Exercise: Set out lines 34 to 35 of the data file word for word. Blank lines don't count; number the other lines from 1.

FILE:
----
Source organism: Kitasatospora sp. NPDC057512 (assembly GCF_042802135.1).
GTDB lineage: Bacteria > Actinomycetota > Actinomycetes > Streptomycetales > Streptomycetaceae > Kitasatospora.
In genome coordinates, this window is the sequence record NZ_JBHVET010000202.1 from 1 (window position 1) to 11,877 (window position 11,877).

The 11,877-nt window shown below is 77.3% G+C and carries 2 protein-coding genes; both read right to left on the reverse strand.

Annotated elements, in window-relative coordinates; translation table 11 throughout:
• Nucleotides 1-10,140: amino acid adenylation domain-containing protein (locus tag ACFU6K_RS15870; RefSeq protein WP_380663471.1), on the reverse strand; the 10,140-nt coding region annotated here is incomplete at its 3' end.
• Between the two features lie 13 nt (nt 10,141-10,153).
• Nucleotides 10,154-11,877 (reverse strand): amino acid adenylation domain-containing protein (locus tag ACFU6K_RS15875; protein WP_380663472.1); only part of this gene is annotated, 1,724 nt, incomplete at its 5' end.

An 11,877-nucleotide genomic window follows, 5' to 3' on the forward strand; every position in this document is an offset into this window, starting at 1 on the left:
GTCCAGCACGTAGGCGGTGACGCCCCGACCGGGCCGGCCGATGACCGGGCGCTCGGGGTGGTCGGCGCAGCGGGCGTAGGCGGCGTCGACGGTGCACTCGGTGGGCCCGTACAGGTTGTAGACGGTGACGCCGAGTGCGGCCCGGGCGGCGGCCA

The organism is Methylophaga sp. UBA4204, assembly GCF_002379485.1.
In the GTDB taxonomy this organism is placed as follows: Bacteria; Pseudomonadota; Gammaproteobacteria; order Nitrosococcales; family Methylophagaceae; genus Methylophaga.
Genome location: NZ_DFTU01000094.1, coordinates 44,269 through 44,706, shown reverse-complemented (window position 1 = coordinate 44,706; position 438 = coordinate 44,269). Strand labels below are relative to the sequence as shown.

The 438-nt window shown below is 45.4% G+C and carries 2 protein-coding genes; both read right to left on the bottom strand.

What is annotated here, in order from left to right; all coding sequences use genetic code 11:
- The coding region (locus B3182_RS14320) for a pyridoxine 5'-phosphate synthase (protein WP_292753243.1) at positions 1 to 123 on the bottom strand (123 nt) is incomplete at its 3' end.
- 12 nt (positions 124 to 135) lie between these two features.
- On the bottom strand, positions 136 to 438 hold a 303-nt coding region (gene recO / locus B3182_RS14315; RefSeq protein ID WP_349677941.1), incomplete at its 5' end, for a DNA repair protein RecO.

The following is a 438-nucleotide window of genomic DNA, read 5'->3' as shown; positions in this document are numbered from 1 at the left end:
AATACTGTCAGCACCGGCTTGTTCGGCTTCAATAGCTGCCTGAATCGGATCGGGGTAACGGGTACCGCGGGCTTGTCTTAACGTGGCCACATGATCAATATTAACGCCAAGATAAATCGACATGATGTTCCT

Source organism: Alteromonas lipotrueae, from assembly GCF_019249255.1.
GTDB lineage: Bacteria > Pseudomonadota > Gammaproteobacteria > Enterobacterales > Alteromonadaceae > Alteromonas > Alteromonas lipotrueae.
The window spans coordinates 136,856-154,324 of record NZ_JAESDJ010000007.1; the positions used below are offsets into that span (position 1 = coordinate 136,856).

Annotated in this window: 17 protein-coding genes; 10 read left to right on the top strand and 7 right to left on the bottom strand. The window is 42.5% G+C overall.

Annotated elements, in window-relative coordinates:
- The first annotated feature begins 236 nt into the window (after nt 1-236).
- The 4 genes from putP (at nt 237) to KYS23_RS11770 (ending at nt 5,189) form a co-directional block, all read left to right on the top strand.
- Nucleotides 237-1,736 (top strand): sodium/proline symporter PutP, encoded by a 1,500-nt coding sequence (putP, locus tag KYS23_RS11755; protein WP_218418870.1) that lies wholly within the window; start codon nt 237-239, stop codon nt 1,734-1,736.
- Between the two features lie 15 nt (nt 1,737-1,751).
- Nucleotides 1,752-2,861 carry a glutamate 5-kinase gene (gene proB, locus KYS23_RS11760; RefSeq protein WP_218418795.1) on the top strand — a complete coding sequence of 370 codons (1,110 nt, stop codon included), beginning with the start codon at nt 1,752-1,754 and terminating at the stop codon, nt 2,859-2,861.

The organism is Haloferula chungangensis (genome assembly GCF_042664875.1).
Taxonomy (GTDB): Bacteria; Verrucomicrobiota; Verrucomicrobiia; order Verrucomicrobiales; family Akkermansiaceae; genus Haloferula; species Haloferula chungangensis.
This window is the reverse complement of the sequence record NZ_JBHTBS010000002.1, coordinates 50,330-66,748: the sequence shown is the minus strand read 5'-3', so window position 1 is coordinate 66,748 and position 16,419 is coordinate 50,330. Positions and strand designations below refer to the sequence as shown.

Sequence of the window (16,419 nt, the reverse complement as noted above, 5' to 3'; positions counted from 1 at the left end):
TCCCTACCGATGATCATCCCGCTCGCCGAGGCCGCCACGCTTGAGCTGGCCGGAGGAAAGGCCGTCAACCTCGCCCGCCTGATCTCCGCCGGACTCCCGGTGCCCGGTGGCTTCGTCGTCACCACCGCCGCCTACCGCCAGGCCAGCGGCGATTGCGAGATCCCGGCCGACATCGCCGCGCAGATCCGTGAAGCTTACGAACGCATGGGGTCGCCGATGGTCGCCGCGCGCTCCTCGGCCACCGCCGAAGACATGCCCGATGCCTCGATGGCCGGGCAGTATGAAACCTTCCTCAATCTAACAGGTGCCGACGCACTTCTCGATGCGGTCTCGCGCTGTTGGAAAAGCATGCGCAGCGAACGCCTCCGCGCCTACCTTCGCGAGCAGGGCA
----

Sequence of the window (16,419 nt, the reverse complement as noted above, 5' to 3'; positions counted from 1 at the left end):
TCCCTACCGATGATCATCCCGCTCGCCGAGGCCGCCACGCTTGAGCTGGCCGGAGGAAAGGCCGTCAACCTCGCCCGCCTGATCTCCGCCGGACTCCCGGTGCCCGGTGGCTTCGTCGTCACCACCGCCGCCTACCGCCAGGCCAGCGGCGATTGCGAGATCCCGGCCGACATCGCCGCGCAGATCCGTGAAGCTTACGAACGCATGGGGTCGCCGATGGTCGCCGCGCGCTCCTCGGCCACCGCCGAAGACATGCCCGATGCCTCGATGGCCGGGCAGTATGAAACCTTCCTCAATCTAACAGGTGCCGACGCACTTCTCGATGCGGTCTCGCGCTGTTGGAAAAGCATGCGCAGCGAACGCCTCCGCGCCTACCTTCGCGAGCAGGGCA